A year later, Denise joined him on the team deployed to Louisiana the day after Hurricane Katrina. Their first stop was Franklinton, where they supported electrical workers who got the town running. They unloaded tractor trailers, put up tents, and made sure everything ran right. Says Denise, “When we moved out, the townspeople lined the fence rails with signs thanking us.”

Chalmette, in ravaged St. Bernard Parish, was their next assignment. It was worse there.

Billy still tears up when he remembers, “We cried all the way there. I had to stop and get sick by the side of the road because of the devastation we drove through.”

When they reached Camp Premier in Chalmette, “thousands of people were sleeping in tents and had nothing. We’d do anything to brighten up their lives.” At every Walmart stop, Denise stocked up on Hot Wheels. They soon called her the Camp Fairy, that lady with the twinkling eyes and cascading red hair who always had a toy in her pocket for kids who were good. And Billy was “Jersey Boy,” who, it appeared, could be dropped down in any disaster and find a way to help.

One night before Christmas, the 1,600 occupants of the mess tent were tucking into their roast beef dinners when a heartbroken wail rose over the crowd. “Mama, how’s Santa gonna find us? He’s never gonna know where we’re at!”

Fighting tears, the Camp Fairy got a pencil and paper, and told the little girl, “I work for Santa. We’re Santa’s elves, and our mission is to find all you displaced kids, so I’m taking names.”

“Then I got on the Internet to everyone I knew, we got on the news … and we had to put up extra tents to take in all the donations.”



A preacher and his wife who’d lost their church said that, if red suits could be found, they’d be Santa and his elf. The sheriff’s department flew them in by helicopter and escorted them on a fire truck to the camp, where they gave out gifts for 11 hours. “That Christmas is the best memory in Billy’s and my whole lives,” says Denise.

They got back and started working at Royal Palm, soon becoming Zeke’s bartenders.

When they learned last spring that the restaurant they loved was closing, their determination to make things work went into overdrive. They asked owners Dale and Johnna Wentzel if they could keep the waterfront location open and help promote both places.

Since they’ve been managing Snook’s, it hasn’t been easy. Denise has had three major surgeries in the last nine months but has bounced back to work every time, grinning and joking.



Billy, mechanic Mike Probst, and Denise


Dale shakes his head, “I don’t know how you do it, Dee. You always have a smile on your face.”

And now there are two sister restaurants in Englewood that are still one big, crazy, happy family.

  
  Member Comments About This Blog Post:

MORTICIAADDAMS 9/5/2014 12:26PM

    I like Snook. He is good looking and reminds me of my former cat, Maynard G-String. I think Maynard was a little smarter than Snook though - not one to go sailing nor fall overboard. He did skirt the edge of our pool a lot but that was the end of it. Maynard was very street smart.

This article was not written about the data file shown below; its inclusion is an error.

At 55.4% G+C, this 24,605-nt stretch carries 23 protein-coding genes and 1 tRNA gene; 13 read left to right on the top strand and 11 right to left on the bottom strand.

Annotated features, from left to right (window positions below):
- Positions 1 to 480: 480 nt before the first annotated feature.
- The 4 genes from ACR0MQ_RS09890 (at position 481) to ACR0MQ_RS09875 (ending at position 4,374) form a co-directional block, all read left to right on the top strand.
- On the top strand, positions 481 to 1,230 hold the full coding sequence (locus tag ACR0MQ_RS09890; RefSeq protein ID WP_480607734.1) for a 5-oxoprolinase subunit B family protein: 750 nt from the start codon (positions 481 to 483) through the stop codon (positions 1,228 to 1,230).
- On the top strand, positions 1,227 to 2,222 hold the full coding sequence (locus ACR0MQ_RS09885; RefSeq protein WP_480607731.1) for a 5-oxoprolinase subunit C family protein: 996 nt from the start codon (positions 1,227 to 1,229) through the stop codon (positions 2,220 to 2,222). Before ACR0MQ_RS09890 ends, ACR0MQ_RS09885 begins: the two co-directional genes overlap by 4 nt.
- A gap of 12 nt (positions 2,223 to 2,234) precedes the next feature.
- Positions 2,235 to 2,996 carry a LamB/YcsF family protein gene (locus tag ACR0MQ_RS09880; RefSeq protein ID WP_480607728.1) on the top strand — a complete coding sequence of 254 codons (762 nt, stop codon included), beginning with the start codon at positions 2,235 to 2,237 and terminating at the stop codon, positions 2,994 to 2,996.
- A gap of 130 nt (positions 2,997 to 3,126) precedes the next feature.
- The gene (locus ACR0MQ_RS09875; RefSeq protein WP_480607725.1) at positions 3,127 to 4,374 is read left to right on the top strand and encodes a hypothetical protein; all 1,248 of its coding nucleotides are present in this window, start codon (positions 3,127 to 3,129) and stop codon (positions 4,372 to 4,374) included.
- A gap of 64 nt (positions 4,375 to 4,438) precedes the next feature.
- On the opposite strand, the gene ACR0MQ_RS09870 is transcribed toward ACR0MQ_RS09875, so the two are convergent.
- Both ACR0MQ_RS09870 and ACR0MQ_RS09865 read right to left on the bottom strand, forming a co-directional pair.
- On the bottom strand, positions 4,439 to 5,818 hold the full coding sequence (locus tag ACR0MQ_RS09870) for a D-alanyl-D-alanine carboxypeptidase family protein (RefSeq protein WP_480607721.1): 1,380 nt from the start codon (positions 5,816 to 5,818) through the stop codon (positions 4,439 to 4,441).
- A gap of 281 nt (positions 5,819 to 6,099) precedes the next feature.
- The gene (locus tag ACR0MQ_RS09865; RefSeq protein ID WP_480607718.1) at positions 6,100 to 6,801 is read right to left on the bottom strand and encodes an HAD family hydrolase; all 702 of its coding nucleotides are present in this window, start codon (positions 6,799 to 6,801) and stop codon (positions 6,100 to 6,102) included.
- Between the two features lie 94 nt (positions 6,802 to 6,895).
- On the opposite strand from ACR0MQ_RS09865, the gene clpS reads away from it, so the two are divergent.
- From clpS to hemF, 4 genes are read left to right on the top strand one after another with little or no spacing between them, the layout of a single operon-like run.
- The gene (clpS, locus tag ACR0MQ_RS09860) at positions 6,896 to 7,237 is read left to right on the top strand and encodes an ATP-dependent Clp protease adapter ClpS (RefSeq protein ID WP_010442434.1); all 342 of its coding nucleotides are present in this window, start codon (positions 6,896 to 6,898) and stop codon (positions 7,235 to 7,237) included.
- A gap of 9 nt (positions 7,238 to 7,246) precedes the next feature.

Loved the story of Denise and Billy. They sound wonderful!! I was looking at some Hot Wheels the other day. I probably will never think of them the same way again.

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68ANNE 9/4/2014 6:24PM

    tugging those heartstrings with that one!

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_LINDA 9/4/2014 9:01AM

    Such a wonderful story! People who can deal with disasters and keep their wits about them are one in a million. I would bet their eatery would be an awesome place to visit..

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GINIEMIE 9/4/2014 6:50AM

    Okay third try. First my computer locked up, second session timed out and finally...
Thanks for sharing with us the story of Snook and the place named after it, but mostly the people. They seem to be caring and fun filled people. Denise is in my prayers as are you my dear friend, who continues to write and share with us these phenomenal stories.
emoticon emoticon emoticon
emoticon emoticon emoticon

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GABY1948 9/4/2014 6:44AM

    emoticon story, Suzy...I love your blogs! emoticon

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NEW-CAZ 9/4/2014 2:28AM

    A wonderful story Suz, thanks for sharing!

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CHOCOHIPPO 9/3/2014 10:37PM

    How wonderful! I wish them the best

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JOYINKY 9/3/2014 10:08PM

    What a wonderful story! Thanks for sharing!

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VEENAS1 9/3/2014 8:42PM

    Nice story. Glad to see you blogging again.